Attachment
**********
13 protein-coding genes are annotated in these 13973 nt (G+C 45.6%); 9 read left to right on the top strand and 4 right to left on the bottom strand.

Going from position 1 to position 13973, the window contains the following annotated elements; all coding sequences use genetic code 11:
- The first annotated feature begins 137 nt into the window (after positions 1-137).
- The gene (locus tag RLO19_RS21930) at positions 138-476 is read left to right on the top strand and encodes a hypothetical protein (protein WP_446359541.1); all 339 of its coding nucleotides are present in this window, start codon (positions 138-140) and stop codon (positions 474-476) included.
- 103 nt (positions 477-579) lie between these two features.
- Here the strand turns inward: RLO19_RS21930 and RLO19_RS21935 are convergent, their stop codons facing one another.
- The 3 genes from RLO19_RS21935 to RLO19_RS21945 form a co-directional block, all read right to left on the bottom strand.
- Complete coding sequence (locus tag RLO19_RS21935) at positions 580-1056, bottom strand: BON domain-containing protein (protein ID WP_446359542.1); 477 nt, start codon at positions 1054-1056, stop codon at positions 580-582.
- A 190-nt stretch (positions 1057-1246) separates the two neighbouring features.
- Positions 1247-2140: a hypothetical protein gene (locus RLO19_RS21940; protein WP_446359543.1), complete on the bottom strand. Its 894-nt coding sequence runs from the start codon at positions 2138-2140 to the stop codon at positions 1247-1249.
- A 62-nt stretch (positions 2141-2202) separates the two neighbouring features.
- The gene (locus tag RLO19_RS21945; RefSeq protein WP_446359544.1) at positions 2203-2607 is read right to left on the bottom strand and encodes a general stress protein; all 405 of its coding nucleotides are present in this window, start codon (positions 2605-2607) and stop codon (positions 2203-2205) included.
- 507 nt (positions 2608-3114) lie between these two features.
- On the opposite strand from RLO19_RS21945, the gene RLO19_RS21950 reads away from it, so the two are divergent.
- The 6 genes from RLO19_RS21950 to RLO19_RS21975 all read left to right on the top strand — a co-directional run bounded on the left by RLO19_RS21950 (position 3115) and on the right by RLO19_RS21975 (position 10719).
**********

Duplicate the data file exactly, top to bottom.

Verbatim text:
13 protein-coding genes are annotated in these 13973 nt (G+C 45.6%); 9 read left to right on the top strand and 4 right to left on the bottom strand.

Going from position 1 to position 13973, the window contains the following annotated elements; all coding sequences use genetic code 11:
- The first annotated feature begins 137 nt into the window (after positions 1-137).
- The gene (locus tag RLO19_RS21930) at positions 138-476 is read left to right on the top strand and encodes a hypothetical protein (protein WP_446359541.1); all 339 of its coding nucleotides are present in this window, start codon (positions 138-140) and stop codon (positions 474-476) included.
- 103 nt (positions 477-579) lie between these two features.
- Here the strand turns inward: RLO19_RS21930 and RLO19_RS21935 are convergent, their stop codons facing one another.
- The 3 genes from RLO19_RS21935 to RLO19_RS21945 form a co-directional block, all read right to left on the bottom strand.
- Complete coding sequence (locus tag RLO19_RS21935) at positions 580-1056, bottom strand: BON domain-containing protein (protein ID WP_446359542.1); 477 nt, start codon at positions 1054-1056, stop codon at positions 580-582.
- A 190-nt stretch (positions 1057-1246) separates the two neighbouring features.
- Positions 1247-2140: a hypothetical protein gene (locus RLO19_RS21940; protein WP_446359543.1), complete on the bottom strand. Its 894-nt coding sequence runs from the start codon at positions 2138-2140 to the stop codon at positions 1247-1249.
- A 62-nt stretch (positions 2141-2202) separates the two neighbouring features.
- The gene (locus tag RLO19_RS21945; RefSeq protein WP_446359544.1) at positions 2203-2607 is read right to left on the bottom strand and encodes a general stress protein; all 405 of its coding nucleotides are present in this window, start codon (positions 2605-2607) and stop codon (positions 2203-2205) included.
- 507 nt (positions 2608-3114) lie between these two features.
- On the opposite strand from RLO19_RS21945, the gene RLO19_RS21950 reads away from it, so the two are divergent.
- The 6 genes from RLO19_RS21950 to RLO19_RS21975 all read left to right on the top strand — a co-directional run bounded on the left by RLO19_RS21950 (position 3115) and on the right by RLO19_RS21975 (position 10719).